There are many common errors that taxpayers may not know about that will lead to your tax return being rejected. Here’s what to know.
If you are one of the millions of Americans required to file taxes this year, then knowing why your tax return might have been rejected in the past – and learning how to avoid it now and in the future – will be vital.
The US federal tax code is an evolving beast with millions of words, and much of it is legal jargon. The IRS is responsible for helping taxpayers interpret and comprehend their responsibilities, especially with regards to when and how to pay taxes. But there are times when the IRS is far from comprehensive.
We’re going to go over some of the more common mistakes taxpayers tend to make when filing their tax returns and how to avoid them.
Common Errors in Tax Returns
Tax returns are meant to be signed documents providing key information about the taxes you are meant to pay, based on your:
The IRS takes the information provided by the taxpayer and cross-references it with data from thousands of other reports provided by employers, companies, credit report agencies, banks, and other institutions.
If everything lines up, your tax account may be updated (in case you have outstanding tax payments to make or are eligible for a tax credit or refund). If there’s a mistake, the IRS will usually inform you of the error and will let you know how you should proceed.
Under no circumstances should you let a rejected tax return remain unfiled. Instead, work with the IRS or a tax professional to rectify the error as soon as possible and refile.
Tax returns are information-heavy documents. They require you to dig up quite a lot of paperwork and demand accuracy. However, sometimes, taxpayers might get a little too caught up with the details and might lose the forest for the trees.
Some taxpayers end up forgetting to input their social security number, write down their taxpayer identification number, or simply forgot to use the right form. Unfortunately, even relatively innocent errors like a misspelled name can land you in hot water, or at the very least, get your tax return rejected.
Under certain circumstances, the IRS may require you to refile via mail. The IRS will notify you if you must do so. If the IRS did not explain why your return was rejected, you can contact them for clarification.
If things don’t add up, either mathematically or otherwise, your return might trigger a red flag with the IRS. This means that it may lead your return to be selected for investigation, and the IRS may ask you for more information.
Applying for certain deductions and credits that are unusual for your income, filing status, or location or making major math errors can cause the IRS to look twice.
In cases of simple math errors, the IRS will usually correct your return for you and notify you via mail that it has done so. This can lead to a larger tax bill than expected or even a tax refund.
Forgetting to Sign the Tax Return
While it seems incredibly innocuous, the IRS cites this as a relatively common mistake that taxpayers make. One reason for it may be that many taxpayers rush to finish their returns on the eleventh hour and thus forget to sign off on an otherwise completed return.
Needless to say, the IRS disapproves of unauthorized returns and is naturally disinclined to process a return that hasn’t been signed by the individual it is meant to represent.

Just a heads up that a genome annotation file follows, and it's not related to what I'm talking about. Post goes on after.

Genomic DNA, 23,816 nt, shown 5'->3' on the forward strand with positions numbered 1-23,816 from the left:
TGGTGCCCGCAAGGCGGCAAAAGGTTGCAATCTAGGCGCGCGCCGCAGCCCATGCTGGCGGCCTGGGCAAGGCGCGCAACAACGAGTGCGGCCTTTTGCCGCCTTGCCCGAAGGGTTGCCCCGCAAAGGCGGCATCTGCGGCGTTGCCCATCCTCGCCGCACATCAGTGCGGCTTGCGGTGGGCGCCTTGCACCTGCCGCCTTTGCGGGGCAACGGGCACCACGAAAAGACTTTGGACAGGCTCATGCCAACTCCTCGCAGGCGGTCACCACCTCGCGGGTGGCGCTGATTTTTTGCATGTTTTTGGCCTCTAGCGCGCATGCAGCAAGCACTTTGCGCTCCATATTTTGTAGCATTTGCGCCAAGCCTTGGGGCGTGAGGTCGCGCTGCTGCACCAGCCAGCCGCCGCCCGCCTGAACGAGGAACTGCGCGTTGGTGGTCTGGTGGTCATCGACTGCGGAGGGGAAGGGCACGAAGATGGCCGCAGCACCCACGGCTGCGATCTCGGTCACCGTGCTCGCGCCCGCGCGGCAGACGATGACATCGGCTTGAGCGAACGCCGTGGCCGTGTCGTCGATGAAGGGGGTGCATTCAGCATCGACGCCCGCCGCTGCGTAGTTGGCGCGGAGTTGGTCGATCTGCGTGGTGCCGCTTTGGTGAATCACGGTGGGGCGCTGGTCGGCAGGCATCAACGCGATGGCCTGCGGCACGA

What to Do If Your Tax Return is Rejected
The last thing you should do is wait. Instead, contact the IRS or a tax professional immediately, figure out why your return was rejected, and work with someone to fix the issue. The IRS can levy penalties and interest on your tax account if you’re tardy with your tax returns.
The IRS gives a grace period of five business days when a tax return is rejected – this means that filing within that period will still let your return count as on-time, even if it’s past the due date.
Consider professional filing services. If you’re planning to resend your tax return electronically but are unsure if you’ve sufficiently addressed the problem, you can work with a tax professional to go over your return one last time.
If your tax return was rejected due to suspected fraud, the IRS might ask you to resend your return via mail. In these cases, it may be that someone else has tried fraudulently filing with your Social Security Number.
What If You Delay Your Tax Return?
Tax season comes around once a year, usually in April. However, the April date was altered in 2020 (to July 15th), as well as in 2021 (to May 17th), due to the COVID-19 pandemic.
Missing these deadlines can carry harsh consequences. However, the IRS will usually understand if you give a reasonable explanation and manage to file within the rest of the month.
For every month that your tax return is delayed, the IRS will add a penalty equal to 5 percent of the tax amount owed that year, up to a maximum of 25 percent after five months. In addition, your tax account will begin to accrue interest at rate that changes annually. This interest accumulates until the return is filed and your due balance is paid. If you were eligible for certain tax refunds, these will be automatically used up to cover your due balance.
If you continue to ignore your tax return filing duties, the IRS has more severe consequences up its sleeve.
- For one, willfully ignoring your responsibility to file your tax returns can be a criminal offense.
- Secondly, as your debt grows, the IRS can resort to a growing arsenal of collection actions to coerce payment, culminating in a Notice of Intent to Levy – wherein the government seizes your assets or garnishes a portion of your wages.
Don’t let things escalate with the IRS. Instead, get in touch with a tax professional today and sort out your tax issues before things blow out of proportion.